Look at the Hoof First for Signs of Laminitis

Updated: Apr 12, 2021


by Gail M. Staines, Ph.D.

Founder, The Senior Horse


April 12, 2021


What is laminitis?


Laminitis (sometimes referred to as founder) was once thought to be a stand-alone disease often arising after ponies, donkeys, or horses ate rich green grass, particularly in springtime af


ter a long winter eating hay. Advances in equine science have discovered that laminitis is a disease related to diet (particularly found in overweight horses) and/or endocrine afflictions that involve the horse’s system. There are two systemic endocrine disorders: 1.) equine metabolic syndrome (EMS) and 2.) pituitary pars intermedia dysfunction (PPID; formerly known as Cushing’s disease).

According to Loving (2021), only 12% of cases reported by horse owners were a result of grain overload, colic, diarrhea, or a retained placenta.


Why is this a concern for senior horses?


Although a concern for all horses, it can be particularly debilitating in the older equine. Laminitis is a very painful disease where the laminae (soft tissue that plays an important role within the hoof by keeping the coffin bone where it belongs) becomes inflamed. Inflammation weakens the laminae and may eventually be so damaged that it is unable to support the coffin bone. In very serious cases, the coffin bone will ‘fall’ through the sole of the hoof.


What are the clinical signs of laminitis?


Horse owners need to be on the look out for possible signs of laminitis as this disease may not be immediately apparent until it has progressed. One of the first two signs to look for are 1.) rings on the hoof that are wider at the heel and 2.) the white line of the hoof has widened.


Other signs include:

  • Not wanting to pick up feet or walk (especially the front feet).

  • Being stiff, walking with a stiff gait, and possible lameness.

  • Shifting weight from front foot to front foot when standing.

  • A high digital pulse (check the back of the pastern or fetlock).

  • Very warm, if not excessive, heat in the feet.

  • Difficulty or inability to turn in a tight circle.


How is a horse diagnosed with laminitis?


There are several types of laminitis. Diagnosis is required by a veterinarian. The horse may present with some or all of the above signs that can last, on average, from 24 to 72 hours.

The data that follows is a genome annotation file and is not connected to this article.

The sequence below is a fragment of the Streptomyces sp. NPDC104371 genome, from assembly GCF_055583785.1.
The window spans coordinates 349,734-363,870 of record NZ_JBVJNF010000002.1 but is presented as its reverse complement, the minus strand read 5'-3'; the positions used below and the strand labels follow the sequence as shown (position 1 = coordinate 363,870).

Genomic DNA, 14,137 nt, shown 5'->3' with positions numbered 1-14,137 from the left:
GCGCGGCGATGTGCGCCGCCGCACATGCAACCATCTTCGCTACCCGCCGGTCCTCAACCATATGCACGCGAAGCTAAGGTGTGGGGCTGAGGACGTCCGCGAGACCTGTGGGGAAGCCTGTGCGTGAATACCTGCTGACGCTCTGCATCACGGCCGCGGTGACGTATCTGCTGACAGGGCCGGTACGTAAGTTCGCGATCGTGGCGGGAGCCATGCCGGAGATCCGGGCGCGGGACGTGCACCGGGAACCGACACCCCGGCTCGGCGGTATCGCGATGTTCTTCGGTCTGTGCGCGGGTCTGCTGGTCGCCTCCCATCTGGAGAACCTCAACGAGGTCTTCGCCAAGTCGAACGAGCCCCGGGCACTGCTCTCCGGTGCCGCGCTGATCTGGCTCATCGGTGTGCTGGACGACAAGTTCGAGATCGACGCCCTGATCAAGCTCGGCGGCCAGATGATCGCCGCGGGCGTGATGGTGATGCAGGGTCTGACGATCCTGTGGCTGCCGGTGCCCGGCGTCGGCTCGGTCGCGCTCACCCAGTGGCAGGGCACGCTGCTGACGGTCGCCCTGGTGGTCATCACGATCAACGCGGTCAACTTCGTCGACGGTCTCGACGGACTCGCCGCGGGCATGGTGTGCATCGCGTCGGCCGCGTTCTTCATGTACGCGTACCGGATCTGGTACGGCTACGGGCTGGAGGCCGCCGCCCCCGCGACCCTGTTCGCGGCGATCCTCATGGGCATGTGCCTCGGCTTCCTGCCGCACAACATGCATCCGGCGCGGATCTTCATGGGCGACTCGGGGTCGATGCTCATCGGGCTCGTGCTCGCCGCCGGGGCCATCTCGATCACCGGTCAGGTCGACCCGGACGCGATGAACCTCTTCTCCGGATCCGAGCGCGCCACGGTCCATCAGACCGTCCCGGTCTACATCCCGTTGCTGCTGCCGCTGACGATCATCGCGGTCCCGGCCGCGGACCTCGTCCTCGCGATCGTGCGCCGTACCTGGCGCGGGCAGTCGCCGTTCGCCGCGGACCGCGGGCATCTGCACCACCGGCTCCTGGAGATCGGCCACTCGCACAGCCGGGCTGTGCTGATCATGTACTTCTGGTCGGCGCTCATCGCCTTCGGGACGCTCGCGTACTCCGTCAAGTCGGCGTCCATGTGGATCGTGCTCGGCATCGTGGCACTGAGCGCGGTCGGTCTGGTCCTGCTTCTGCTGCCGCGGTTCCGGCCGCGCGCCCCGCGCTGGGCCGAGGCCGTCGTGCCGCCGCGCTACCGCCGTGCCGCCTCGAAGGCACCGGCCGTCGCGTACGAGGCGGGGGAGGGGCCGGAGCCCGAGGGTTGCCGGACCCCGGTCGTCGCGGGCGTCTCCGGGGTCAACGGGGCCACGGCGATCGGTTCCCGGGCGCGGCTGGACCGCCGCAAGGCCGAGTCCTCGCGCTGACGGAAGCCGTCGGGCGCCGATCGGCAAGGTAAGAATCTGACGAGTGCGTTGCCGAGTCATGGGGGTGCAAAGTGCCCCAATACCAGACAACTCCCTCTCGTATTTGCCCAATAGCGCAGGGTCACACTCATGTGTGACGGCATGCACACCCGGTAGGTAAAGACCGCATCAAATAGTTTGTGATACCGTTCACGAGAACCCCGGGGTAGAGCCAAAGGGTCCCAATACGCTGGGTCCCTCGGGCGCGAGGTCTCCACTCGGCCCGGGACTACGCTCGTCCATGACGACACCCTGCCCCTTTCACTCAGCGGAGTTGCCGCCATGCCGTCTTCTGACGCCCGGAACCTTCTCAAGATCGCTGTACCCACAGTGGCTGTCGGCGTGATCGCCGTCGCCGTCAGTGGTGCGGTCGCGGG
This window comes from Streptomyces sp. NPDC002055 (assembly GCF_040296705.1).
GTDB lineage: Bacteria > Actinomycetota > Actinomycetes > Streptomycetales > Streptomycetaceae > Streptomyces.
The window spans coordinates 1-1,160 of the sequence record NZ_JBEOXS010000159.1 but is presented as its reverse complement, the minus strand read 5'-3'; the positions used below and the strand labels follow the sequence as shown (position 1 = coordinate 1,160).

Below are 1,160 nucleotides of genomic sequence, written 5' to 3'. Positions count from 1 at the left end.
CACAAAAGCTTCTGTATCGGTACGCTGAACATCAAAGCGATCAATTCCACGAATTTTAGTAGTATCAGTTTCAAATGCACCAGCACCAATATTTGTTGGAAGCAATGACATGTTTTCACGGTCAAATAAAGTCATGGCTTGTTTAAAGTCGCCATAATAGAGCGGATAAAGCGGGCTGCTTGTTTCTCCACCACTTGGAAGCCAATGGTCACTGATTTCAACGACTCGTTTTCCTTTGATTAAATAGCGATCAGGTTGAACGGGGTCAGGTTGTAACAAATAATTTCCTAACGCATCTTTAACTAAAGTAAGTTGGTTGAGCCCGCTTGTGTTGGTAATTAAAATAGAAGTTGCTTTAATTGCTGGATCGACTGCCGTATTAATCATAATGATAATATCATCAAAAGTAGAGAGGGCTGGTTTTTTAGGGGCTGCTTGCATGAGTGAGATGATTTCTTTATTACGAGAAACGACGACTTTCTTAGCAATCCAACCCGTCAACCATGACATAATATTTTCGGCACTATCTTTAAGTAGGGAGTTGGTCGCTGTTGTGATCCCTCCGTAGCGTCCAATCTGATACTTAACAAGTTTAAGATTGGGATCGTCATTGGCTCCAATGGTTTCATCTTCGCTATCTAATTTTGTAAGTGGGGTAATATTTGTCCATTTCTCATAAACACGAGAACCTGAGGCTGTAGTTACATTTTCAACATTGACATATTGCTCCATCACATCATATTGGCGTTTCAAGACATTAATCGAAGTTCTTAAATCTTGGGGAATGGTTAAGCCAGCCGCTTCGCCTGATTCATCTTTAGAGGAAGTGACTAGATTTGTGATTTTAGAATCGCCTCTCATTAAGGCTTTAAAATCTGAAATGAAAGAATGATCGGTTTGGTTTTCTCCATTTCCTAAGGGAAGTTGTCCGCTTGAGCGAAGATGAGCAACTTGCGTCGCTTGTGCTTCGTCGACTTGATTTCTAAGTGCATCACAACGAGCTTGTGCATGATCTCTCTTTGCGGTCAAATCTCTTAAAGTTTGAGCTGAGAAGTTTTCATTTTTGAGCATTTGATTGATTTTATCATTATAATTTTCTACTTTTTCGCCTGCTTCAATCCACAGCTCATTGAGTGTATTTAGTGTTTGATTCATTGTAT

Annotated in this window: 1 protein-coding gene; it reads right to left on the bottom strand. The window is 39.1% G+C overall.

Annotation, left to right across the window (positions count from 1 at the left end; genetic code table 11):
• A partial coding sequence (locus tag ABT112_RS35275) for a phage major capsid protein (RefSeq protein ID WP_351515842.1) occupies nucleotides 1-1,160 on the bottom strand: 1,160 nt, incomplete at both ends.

Common types of laminitis include: insulin resistant, obesity dependent, nutritionally-induced, as a result of PPID, and/or several cases of colic. Laminitis can be challenging to diagnose in some instances especially if it a result of or interconnected with other diseases or medical issues.


Is laminitis curable?


Laminitis can be managed by various treatments, but is not 100% curable. Treatment may include: pain relief management, therapeutic trimming and possible shoeing to support the hoof, restricted exercise, and a controlled diet. Non-severe cases may last from 6 to 12 weeks; such horses may recover fully. Other horses often develop chronic laminitis, requiring long-term management.


What happens if laminitis is not treated?


If laminitis is left untreated, the horse can be in such pain, unable to move or put weight on its’ hooves, that euthanasia may be the only alternative.


Where can I locate more information about laminitis?


You can locate additional information about laminitis at The Laminitis Site, https://www.thelaminitissite.org/new-researchresearch-by-date.html


REFERENCES


Loving, N. (2021). Equine endocrinopathic laminitis explained. The Horse, https://thehorse.com/186310/equine-endocrinopathic-laminitis-explained/


Patterson-Kane, J., Karikoski, N., and McGowan, C. (2018). Paradigm shifts in understanding equine laminitis. The Veterinary Journal, 231: 33-40.


Ward, A. (2020). Horse laminitis: Causes, clinical signs, management and prevention. Hygain. https://hygain.com.au/blogs/library/horse-laminitis


DISCLAIMER : This care sheet is for informational purposes only. It is not veterinary advice. Contact your veterinarian for accurate diagnosis and treatment.